2.2 Optic disc boundary detection
Figure 1 illustrates the challenges of applying our previous graph search segmentation approach to the optic nerve region. The following layers or boundaries are anatomically important: the inner limiting membrane (ILM), nerve fiber layer (NFL), ganglion cell layer (GCL), inner plexiform layer (IPL), inner nuclear layer (INL), outer plexiform layer (OPL), outer nuclear layer (ONL), retinal pigment epithelium (RPE), and Bruch’s membrane (BM). The algorithm segmented the boundaries: vitreous/ILM (red), NFL/GCL (green), IPL/INL (blue), INL/IPL (magenta), OPL/ONL (yellow), IS/OS (red), and RPE/BM (green). However, the presence of the optic disc introduced errors in the segmentation, particularly near the optic disc. Because the algorithm works well for areas not traversing the optic disc, we elected to first identify the disc boundary and remove the disc region on B-scans prior to segmentation. To accomplish this, we first generated radial B-scans from the center of the optic disc, which creates B-scans with a consistent relationship between the peripapillary retina and the optic disc. A flowchart of this process is presented in Fig. 2.
2.2.1 Radial B-scan generation
Each radial B-scan consisted of A-lines from the center of the optic disc to the boundary of the volumetric structure. The center of the disc was identified manually before radial resampling (Fig. 3(A)). Three hundred and sixty radial B-scans were generated from 1° to 360°. We defined the first radial B-scan as oriented towards the fovea. The number of A-lines in each radial B-scan varied depending on the distance from the center of the disc to the edge of the scan (Fig. 3). To generate each radial B-scan, the X-Y raster coordinate was converted to radial coordinate based on the calculated angle and distance, by applying 2-dimensional interpolation. Each radial B-scan was then mirror imaged such that the resulting B-scans presented the peripapillary retina starting at the edge of the scan on the left and the center of the optic disc on the right (Figs. 3(B) and 3(C)). Finally, a 3 × 3 pixel median filter was used on each radial B-scan to reduce speckle noise.
2.2.2 Disc boundary detection
The disc boundary was defined as the position of the BMO, which is at the termination of RPE/BM in each radial B-scan. A grader seeded the BMO in the first B-scan (1°). Before segmentation, all B-scans were truncated to the same length (Fig. 4). Next, the lower boundary of the RPE layer (RPE/BM) was segmented based on the seeded end point using DP-based graph search  (red line in Fig. 4(B)). In the graph search method, an intensity gradient map in depth along the A-line was first calculated as follows,Fig. 4(B)). The shortest path in was found using the following,Figs. 4(B) and 4(C)). In segmenting each radial B-scan, the search area was limited to 10 pixels above and below the previous RPE/BM boundary. After the RPE/BM was segmented, the difference of pixel values in the gradient map before and after any point in the boundary was calculated as follows,Fig. 4(D)). Finally, 360 BMO positions were interpolated to create a smooth disc boundary.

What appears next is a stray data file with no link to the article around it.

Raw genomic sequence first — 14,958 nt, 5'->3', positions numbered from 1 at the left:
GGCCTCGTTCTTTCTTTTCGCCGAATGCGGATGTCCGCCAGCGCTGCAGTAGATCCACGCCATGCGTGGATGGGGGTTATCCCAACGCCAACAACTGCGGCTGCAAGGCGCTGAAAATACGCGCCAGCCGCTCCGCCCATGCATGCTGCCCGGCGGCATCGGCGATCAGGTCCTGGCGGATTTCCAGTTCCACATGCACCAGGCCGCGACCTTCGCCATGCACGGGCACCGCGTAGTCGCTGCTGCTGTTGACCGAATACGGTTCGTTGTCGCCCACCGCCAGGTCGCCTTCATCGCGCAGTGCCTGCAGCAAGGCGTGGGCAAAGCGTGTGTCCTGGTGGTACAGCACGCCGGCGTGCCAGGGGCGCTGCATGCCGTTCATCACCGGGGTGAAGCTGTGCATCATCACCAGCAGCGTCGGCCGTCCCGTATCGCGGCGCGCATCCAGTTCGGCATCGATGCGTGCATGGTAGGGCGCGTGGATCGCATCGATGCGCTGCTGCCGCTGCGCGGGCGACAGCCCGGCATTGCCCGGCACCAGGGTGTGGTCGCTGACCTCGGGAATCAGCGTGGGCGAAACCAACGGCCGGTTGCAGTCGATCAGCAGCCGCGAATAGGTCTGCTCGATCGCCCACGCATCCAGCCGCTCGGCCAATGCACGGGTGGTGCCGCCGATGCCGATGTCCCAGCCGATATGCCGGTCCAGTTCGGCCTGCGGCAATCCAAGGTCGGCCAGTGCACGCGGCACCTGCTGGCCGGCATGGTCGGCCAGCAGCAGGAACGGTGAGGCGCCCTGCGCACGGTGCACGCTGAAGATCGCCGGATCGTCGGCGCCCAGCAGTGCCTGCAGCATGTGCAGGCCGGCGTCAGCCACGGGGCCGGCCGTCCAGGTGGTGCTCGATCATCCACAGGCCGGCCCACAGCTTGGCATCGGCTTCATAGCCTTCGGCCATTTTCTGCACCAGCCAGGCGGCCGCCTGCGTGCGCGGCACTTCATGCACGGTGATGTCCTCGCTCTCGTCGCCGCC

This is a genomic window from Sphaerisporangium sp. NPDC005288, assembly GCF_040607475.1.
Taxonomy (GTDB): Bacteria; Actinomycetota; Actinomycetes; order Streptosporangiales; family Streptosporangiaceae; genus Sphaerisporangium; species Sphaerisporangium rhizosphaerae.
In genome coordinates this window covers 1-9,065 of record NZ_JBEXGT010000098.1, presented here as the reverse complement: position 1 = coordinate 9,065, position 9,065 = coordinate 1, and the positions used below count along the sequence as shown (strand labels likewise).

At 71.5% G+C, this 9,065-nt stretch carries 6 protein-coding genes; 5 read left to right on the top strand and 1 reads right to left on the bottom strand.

2.3 Automated layer segmentation
After identifying the disc boundary on the radial B-scans, we applied DP-based graph search to automatically segment 6 additional boundaries in the peripapillary retina (Fig. 5). In addition to , we generated an inverse gradient map (Figs. 5(A) and 5(B)) as follows,Eq. (3), as previously described . After segmentation was completed on all resampled radial B-scans, 2-dimensional interpolation was used to fill any gaps within a boundary.
3. Comparison and evaluation
Using the method outlined in the previous section, 10 healthy participants, 10 participants with proliferative diabetic retinopathy (PDR), 10 participants with nonproliferative diabetic retinopathy (NPDR), and 10 participants with glaucoma were imaged. An expert clinical examination determined the diagnoses of the eyes. The participants were enrolled after an informed consent in accordance with an Institutional Review Board approved protocol at Oregon Health and Science University. The study was conducted in compliance with the Declaration of Helsinki.